Baltimore County police on Thursday released the last name of the officer who fatally shot Korryn Gaines in Randallstown last month.
The Baltimore County police officer who fatally shot Korryn Gaines last month is a 16-year veteran of the department who was also involved in a deadly shooting in 2007, the Police Department said Thursday.
Police officials identified him as Officer First Class Ruby of the Support Operations Division. The department does not release the first names of officers involved in shootings under an agreement between the county and the police union.
Gaines, 23, was killed inside her Randallstown apartment after an hours-long standoff with police. Her death has sparked protests and questions from civil-rights activists across the country.
Police waited an unusually long period of time before releasing Ruby's last name, citing threats against their personnel. The public identification of the officer came one month after Gaines was killed. Typically, the name is released within about 48 hours.
Police Chief Jim Johnson decided "we had reached a point both with the investigation and in terms of the safety issues that were concerning us several weeks ago that he felt it was time for him to release the name," spokeswoman Elise Armacost said. "It was a difficult decision for him to make," she added.
Officers went to Gaines' apartment Aug. 1 to serve warrants on her, stemming from a traffic stop, and on her boyfriend in connection to an alleged assault on Gaines. A standoff ensued, and police say Gaines threatened to kill Ruby and pointed her gun at him. He opened fire on her, and when she shot back, Ruby fired again, according to police.
Ruby also shot Gaines' 5-year-old son, Kodi, in the cheek while firing at Gaines, police said.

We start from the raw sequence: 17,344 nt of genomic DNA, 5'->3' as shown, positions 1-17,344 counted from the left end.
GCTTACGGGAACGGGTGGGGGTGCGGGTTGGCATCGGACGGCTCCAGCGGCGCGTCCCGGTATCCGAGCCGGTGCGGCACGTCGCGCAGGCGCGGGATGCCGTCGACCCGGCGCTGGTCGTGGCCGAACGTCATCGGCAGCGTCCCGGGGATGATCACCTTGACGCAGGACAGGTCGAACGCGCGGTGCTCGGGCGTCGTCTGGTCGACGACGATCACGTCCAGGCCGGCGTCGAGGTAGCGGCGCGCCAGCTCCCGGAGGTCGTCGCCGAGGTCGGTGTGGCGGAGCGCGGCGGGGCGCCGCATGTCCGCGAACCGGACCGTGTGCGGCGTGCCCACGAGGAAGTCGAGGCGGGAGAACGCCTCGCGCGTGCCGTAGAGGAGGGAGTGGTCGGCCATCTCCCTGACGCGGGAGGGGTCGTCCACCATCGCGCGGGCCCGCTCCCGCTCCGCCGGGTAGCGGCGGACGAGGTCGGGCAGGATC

The case has drawn questions from groups including the NAACP Legal Defense Fund, which last month asked police for information and documents about the shooting and departmental policies.
Legal Defense Fund President Sherrilyn Ifill said Thursday she still has questions — including whether anyone with mental health expertise was with police, about details of the officers' entry into the home, and why Ruby opened fire when a child was nearby.
"There are still many questions in the case," Ifill said. "This is a young woman, a young mother who was in her home and who was being served with arrest warrants for misdemeanors."
According to police, Rothstein called 911 and said he was armed with guns, knives, pepper spray and a Taser. They said officers found him at Parkville Middle School, and negotiators began speaking with him.
Police said Rothstein pointed a weapon at officers at 3:29 a.m. after giving them an ultimatum that he would start shooting at 3:30 a.m. if he didn't get what he wanted.
Later, police discovered the weapon was a BB gun.
"It's just very hard for me to talk about," said Richard Rothstein, Adam Rothstein's father, when reached by phone Thursday. He declined to comment further.
At the time, police said Adam Rothstein might have been "agitated over issues surrounding a recent job loss."
Richard Rothstein told The Baltimore Sun in 2007 that his son had been rehired as a security guard and was expected to start work the week he was shot. He said his son suffered from bipolar disorder.